Authenticity is a peculiar thing: marketers believe that it has something to do with one regular Joe telling another regular Joe to take some sort of action, where the action will benefit the company the regular Joes are talking about. But, in a recent analysis of an 11-week online marketing campaign for a cable network, we discovered that authenticity can also mean straight-to-the-point communication between marketer and consumer.
For example, the copy that yielded the greatest interaction and response (click-through and comments) were the copy messages stating exactly what the marketer wanted to say, in a normal tone, in any context. “Roundabout” or overly-enthusiastic copy barely registered. And announcing to audiences that the message is a paid advertisement (read: encroachment) in their media environment with a useful (read: spam) message did indeed have a negative impact.
Google proved — or made possible — the effectiveness of text ads. But imbedding (text) ads within content has traditionally taken the editorial perspective that it isn’t editorial, but advertising, which harm editorial image, offend consumers, and ultimately assures that your brand of content is ignored. Our analysis demonstrated that a majority of 43% noticed our client’s copy (on blogs, forums, and chat rooms), with at least 15% stating their intentions to do what the copy asked of them (requesting more information by visiting a website or tune in to a program.)
Of note is that just 3% of those who made a comment to our copy felt our copy was spam (out of nearly 75,000 consumers who offered over 3,100 distinct interactions), with an equal 3% announcing how appreciative they were for now being informed through the copy.
The real secret to being authentic is to either a) provide a consumer forum on your own highly-trafficked site and as an administrator, offer information (a la Google’s own Blog which makes announcements different than their official press releases) or b) empowering anyone, not just “trendsetting influencers” or even fans, with information you’d like conveyed.
To understand this second tactic better, a little advanced psychology is required: what the marketer is doing is paying (or in a more sophisticated scenario, trading with) a user for access to the targeted communities that user frequents. (Employment of that frequent user by a third party is the loop-hole). Direct payment, however, isn’t necessarily the only asset a marketer has to leverage, but rather the opportunity for the user to garner attention or the spotlight amongst the community they frequent.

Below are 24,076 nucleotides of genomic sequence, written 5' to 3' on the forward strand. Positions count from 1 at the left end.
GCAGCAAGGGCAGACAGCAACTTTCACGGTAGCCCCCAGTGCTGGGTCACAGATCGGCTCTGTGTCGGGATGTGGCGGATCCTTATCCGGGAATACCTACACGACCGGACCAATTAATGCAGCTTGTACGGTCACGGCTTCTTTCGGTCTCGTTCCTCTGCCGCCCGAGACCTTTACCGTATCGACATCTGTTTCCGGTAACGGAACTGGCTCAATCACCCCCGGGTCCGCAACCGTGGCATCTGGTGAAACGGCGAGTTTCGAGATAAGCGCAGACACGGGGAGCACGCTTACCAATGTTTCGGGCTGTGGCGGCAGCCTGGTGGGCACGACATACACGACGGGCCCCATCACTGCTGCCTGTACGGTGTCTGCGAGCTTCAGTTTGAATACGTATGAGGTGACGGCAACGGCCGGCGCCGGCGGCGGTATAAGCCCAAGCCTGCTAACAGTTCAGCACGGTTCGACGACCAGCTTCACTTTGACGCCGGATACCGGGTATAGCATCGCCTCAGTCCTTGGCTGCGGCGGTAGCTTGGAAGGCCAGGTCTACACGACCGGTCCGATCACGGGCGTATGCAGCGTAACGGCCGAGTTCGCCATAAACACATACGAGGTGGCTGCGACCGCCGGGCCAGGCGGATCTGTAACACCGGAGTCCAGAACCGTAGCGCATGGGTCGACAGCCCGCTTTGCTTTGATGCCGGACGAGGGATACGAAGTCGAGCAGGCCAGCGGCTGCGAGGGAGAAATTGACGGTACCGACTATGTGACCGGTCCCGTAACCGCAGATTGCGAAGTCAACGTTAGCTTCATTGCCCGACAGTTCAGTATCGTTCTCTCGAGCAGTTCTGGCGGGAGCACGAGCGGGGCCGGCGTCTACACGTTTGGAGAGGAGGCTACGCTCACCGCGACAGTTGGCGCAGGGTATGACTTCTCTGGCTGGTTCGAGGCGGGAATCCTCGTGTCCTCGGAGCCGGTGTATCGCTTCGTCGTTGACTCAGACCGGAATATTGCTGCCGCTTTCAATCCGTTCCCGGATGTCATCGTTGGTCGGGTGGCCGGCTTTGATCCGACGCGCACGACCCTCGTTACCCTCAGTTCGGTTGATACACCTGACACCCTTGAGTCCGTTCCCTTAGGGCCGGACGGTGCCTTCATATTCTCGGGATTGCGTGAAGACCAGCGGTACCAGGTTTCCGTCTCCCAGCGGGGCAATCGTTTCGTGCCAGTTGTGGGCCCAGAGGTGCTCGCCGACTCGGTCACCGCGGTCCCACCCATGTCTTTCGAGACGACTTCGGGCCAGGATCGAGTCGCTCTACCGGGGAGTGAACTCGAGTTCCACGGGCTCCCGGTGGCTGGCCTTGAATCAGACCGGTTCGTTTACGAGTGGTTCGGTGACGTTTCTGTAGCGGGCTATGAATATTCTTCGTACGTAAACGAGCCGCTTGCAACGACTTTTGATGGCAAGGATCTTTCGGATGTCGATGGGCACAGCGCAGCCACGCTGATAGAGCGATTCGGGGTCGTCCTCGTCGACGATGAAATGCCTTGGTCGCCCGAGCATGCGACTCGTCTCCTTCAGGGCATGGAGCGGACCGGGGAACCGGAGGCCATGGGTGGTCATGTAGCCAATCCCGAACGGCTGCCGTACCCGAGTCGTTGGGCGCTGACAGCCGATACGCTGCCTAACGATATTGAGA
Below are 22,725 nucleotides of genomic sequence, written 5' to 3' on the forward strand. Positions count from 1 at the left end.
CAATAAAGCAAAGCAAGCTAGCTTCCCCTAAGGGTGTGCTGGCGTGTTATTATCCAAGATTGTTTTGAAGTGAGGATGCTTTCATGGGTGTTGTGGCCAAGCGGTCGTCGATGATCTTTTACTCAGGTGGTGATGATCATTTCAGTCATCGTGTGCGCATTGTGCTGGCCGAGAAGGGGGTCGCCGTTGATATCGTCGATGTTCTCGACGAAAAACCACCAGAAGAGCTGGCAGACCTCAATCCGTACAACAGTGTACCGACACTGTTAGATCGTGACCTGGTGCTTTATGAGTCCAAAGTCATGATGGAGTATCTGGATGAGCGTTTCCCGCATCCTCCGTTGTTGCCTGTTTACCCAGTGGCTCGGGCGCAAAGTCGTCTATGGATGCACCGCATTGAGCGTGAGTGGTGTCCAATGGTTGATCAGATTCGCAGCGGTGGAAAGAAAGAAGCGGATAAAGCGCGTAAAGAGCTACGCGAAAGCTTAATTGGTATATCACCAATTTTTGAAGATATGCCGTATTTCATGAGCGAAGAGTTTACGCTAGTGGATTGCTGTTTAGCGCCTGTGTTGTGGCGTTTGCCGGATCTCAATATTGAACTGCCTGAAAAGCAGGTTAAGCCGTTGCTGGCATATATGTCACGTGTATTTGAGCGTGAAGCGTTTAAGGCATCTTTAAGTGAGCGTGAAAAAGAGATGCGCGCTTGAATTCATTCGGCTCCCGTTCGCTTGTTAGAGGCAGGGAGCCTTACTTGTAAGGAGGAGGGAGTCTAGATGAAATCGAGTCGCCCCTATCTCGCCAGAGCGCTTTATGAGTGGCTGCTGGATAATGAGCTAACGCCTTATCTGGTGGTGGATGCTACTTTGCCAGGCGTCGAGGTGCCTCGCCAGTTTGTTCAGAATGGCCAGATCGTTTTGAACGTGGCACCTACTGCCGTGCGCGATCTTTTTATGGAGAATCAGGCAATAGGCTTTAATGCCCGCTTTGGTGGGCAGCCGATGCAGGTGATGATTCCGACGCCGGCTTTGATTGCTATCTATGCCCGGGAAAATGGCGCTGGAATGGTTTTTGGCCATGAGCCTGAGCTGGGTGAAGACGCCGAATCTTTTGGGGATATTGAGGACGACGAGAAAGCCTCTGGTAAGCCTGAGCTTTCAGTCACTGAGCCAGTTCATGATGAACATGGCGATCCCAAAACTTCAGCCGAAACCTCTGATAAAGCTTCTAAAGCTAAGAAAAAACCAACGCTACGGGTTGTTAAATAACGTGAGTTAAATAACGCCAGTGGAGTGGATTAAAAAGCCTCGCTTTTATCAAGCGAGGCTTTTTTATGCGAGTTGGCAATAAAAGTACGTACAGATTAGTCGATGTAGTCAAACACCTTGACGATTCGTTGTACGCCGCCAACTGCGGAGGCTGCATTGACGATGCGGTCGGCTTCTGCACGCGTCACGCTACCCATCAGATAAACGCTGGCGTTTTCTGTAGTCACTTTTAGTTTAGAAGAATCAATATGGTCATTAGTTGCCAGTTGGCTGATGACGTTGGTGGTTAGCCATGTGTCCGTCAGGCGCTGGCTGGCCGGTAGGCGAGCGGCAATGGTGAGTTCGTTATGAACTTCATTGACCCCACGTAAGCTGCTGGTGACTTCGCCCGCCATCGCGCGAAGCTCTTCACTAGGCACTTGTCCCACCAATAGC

In other words, everyone wants to be the influencer, and because the lifespan of an influencer isn’t as long-term as researchers believe (1), anyone can be an influencer during a short-life span. And what they require to be an influencer is information that’s relevant to everyone, but only they possess and (are encouraged to) release on their timeframe. That information comes from the marketer.
It is, in fact, beneficial to the momentum of the campaign to have new influencers take over where old ones left off since the old influencer risks becoming “tired” or “passed his prime”, as all fads do.
There are several variables that you should take into consideration during your utilization of effective copy within content, discussed here:
Length of campaign and critical dates it crosses
We strongly urge one-month long campaigns (2), preceded by a month or two of audience cultivating (or teasing) in order to achieve the maximum impact from your marketing investment. This cultivating permits the marketer to learn of conflicting product/service launches, to counter consumer confusion from a pre-existing product or service already on their radar, and to plan for those periods where there are dips in response.